• E-cigarette and waterpipe use in two adolescent cohorts: cross-sectional and longitudinal associations with conventional cigarette smoking.

      Treur, Jorien L; Rozema, Andrea D; Mathijssen, Jolanda J P; van Oers, Hans; Vink, Jacqueline M (2017-12-19)
      Alternative tobacco products are increasing in popularity. An important question is whether their use is associated with or even leads to conventional smoking, but large-scale (European) studies are scarce. In two cohorts of Dutch adolescents (Cohort I n = 6819, mean age = 13.8 SD = 1.1, 48.2% female; Cohort II n = 2758, mean age = 17.3 SD = 1.8, 61.3% female), we investigated use of electronic (e)-cigarettes with nicotine, e-cigarettes without nicotine and waterpipe. Generalized estimating equation modelling was conducted with ever conventional smoking as the dependent variable (0 = no, 1 = yes) and ever alternative tobacco use as the independent variable, correcting for clustering within schools, age, sex and education in both cohorts. In a subsample (n = 2100), the association between alternative tobacco use at baseline and conventional smoking 6 months later was tested, taking into account smoking propensity (based on personality, susceptibility to peer pressure and smoking intentions). Ever use prevalence was 13.7% for e-cigarettes with nicotine, 29.4% for e-cigarettes without nicotine and 22.1% for waterpipe in Cohort I and 12.3, 27.6 and 45.3% respectively in Cohort II. Ever smokers had tried alternative tobacco products more often than never smokers. Among never-smoking adolescents at baseline, alternative tobacco use predicted ever smoking 6 months later (e-cigarettes with nicotine OR 11.90 95% CI 3.36-42.11; e-cigarettes without nicotine OR 5.36 95% CI 2.73-10.52; waterpipe OR 5.36 95% CI 2.78-10.31). This association was strongest for adolescents with a low baseline risk of smoking. Experimenting with alternative tobacco products is common among Dutch youth. Alternative tobacco use predicts (future) smoking, especially among adolescents with a low smoking propensity.
    • An E-liquid Flavor Wheel: A Shared Vocabulary based on Systematically Reviewing E-liquid Flavor Classifications in Literature.

      Krüsemann, Erna Johanna Zegerina; Boesveldt, Sanne; de Graaf, Kees; Talhout, Reinskje (2018-05-18)
      E-liquids are available in a high variety of flavors. A systematic classification of e-liquid flavors is necessary to increase comparability of research results. In the food, alcohol and fragrance industry, flavors are classified using flavor wheels. We systematically reviewed literature on flavors related to e-cigarette use, to investigate how e-liquid flavors have been classified in research, and propose an e-liquid flavor wheel to classify e-liquids based on marketing descriptions.
    • Early introduction of complementary foods and childhood overweight in breastfed and formula-fed infants in the Netherlands: the PIAMA birth cohort study.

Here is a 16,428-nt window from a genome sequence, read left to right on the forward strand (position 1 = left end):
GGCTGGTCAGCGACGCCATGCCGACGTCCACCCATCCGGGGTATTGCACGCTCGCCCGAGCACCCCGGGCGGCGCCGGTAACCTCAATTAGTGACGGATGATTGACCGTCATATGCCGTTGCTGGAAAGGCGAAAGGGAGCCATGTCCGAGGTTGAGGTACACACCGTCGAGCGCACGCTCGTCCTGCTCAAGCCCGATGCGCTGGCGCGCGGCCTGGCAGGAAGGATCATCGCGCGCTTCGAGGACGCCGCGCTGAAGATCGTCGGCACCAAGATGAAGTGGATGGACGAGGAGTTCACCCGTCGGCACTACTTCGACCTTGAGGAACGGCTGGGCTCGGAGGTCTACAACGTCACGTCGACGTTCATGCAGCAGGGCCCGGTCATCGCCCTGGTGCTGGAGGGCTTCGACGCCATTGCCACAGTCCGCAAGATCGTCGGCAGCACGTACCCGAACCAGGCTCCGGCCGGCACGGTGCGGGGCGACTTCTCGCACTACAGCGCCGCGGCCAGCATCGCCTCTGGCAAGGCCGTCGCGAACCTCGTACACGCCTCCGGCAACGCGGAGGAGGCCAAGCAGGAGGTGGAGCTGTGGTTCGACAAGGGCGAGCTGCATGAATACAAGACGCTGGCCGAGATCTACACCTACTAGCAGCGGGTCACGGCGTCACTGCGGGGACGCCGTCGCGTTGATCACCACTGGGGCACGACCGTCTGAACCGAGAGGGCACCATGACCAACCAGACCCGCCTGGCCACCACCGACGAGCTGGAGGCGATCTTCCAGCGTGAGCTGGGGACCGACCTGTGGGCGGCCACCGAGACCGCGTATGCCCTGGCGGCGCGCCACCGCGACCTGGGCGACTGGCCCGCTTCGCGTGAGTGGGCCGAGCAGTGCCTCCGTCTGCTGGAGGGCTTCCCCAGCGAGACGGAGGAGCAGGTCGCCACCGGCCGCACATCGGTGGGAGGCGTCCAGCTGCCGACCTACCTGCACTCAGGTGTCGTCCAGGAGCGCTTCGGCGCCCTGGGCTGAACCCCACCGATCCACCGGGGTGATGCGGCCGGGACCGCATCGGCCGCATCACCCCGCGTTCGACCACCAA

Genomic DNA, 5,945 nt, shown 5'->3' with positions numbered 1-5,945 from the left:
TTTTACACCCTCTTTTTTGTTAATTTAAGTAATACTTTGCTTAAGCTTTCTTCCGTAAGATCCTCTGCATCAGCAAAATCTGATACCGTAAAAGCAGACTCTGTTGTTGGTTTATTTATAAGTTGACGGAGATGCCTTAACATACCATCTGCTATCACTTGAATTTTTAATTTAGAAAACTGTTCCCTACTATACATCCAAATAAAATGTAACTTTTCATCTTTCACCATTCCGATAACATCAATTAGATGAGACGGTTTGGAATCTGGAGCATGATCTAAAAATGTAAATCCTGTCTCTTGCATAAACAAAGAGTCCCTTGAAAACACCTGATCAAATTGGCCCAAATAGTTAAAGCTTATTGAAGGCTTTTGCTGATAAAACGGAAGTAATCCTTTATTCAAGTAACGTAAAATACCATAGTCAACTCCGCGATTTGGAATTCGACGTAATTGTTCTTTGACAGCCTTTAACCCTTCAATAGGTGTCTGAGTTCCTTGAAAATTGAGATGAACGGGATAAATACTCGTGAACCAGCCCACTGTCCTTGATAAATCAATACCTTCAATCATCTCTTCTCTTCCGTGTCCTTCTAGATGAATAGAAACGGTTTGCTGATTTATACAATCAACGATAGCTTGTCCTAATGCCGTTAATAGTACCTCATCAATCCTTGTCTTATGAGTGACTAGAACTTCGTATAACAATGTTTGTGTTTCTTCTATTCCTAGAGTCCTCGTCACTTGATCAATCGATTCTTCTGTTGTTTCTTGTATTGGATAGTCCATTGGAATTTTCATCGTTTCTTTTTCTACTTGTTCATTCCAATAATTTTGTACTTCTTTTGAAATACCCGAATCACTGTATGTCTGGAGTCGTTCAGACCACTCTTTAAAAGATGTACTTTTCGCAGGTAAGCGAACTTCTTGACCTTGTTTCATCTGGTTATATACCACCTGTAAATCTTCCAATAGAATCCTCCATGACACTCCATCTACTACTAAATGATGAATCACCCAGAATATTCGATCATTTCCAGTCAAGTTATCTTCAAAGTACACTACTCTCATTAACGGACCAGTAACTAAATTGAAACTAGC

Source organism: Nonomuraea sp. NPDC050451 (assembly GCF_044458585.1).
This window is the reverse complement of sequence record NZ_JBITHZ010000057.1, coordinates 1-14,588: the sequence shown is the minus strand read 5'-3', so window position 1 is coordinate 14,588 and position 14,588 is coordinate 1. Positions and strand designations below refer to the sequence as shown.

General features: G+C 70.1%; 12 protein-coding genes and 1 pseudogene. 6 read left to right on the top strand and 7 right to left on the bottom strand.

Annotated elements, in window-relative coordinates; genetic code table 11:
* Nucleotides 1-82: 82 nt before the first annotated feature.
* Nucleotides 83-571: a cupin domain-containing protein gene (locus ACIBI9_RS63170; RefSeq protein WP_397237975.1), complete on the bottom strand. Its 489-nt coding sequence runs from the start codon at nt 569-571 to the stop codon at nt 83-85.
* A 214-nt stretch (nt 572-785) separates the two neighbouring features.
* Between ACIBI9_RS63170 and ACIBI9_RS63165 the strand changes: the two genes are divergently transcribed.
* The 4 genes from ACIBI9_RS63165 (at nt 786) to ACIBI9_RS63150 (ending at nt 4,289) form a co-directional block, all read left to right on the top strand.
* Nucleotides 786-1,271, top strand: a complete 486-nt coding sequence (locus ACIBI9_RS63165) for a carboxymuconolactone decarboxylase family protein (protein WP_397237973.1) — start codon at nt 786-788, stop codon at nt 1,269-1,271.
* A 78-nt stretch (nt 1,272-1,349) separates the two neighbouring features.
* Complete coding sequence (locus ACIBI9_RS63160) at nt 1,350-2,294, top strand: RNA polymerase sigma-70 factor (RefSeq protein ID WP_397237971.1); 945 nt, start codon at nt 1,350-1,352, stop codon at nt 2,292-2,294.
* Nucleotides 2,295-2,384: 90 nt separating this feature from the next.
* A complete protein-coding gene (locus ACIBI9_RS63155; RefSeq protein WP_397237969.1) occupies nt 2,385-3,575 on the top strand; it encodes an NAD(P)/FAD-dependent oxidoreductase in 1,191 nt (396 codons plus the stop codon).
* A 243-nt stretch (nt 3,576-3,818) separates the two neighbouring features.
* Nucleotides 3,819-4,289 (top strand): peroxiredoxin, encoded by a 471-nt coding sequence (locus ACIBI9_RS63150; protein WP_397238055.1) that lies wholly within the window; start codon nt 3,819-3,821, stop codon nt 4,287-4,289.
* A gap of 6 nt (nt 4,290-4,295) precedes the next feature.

Pluymen, Linda P M; Wijga, Alet H; Gehring, Ulrike; Koppelman, Gerard H; Smit, Henriëtte A; van Rossem, L (2018-02-22)
      To investigate whether early introduction of complementary foods (CF) is associated with an increased risk of overweight during childhood, and whether this association differs between formula-fed and breastfed infants.
    • Early measles vaccination during an outbreak in The Netherlands: reduced short and long-term antibody responses in children vaccinated before 12 months of age.

      Brinkman, Iris D; de Wit, Jelle; Smits, Gaby P; Ten Hulscher, Hinke I; Jongerius, Maria C; Abreu, Taymara C; van der Klis, Fiona R M; Hahné, Susan J M; Koopmans, M P G; Rots, Nynke Y; et al. (2019-04-11)
      The majority of infants will not be protected by maternal antibodies until their first measles vaccination between 12-15 months of age. This provides incentive to reduce the age of measles vaccination, but immunological consequences are insufficiently understood and long-term effects are largely unknown. Infants who received early measles vaccination between 6-12 months and a second dose at 14 months of age (n=79) were compared with a control group who received one dose at 14 months of age (n=44). Measles-neutralizing antibody concentrations and avidity were determined up to 4 years of age. Infants with a first measles vaccination administered before 12 months of age show long-term reduced measles-neutralizing antibody concentrations and avidity compared to the control group. For 11.1% of children with a first dose before 9 months of age, antibody levels had dropped below the cutoff for clinical protection at 4 years of age. Early measles vaccination provides immediate protection in the majority of infants, but long-term neutralizing antibody responses are reduced compared to infants vaccinated at a later age. Additional vaccination at 14 months of age does not improve this. Long-term, this may result in an increasing number of children susceptible to measles.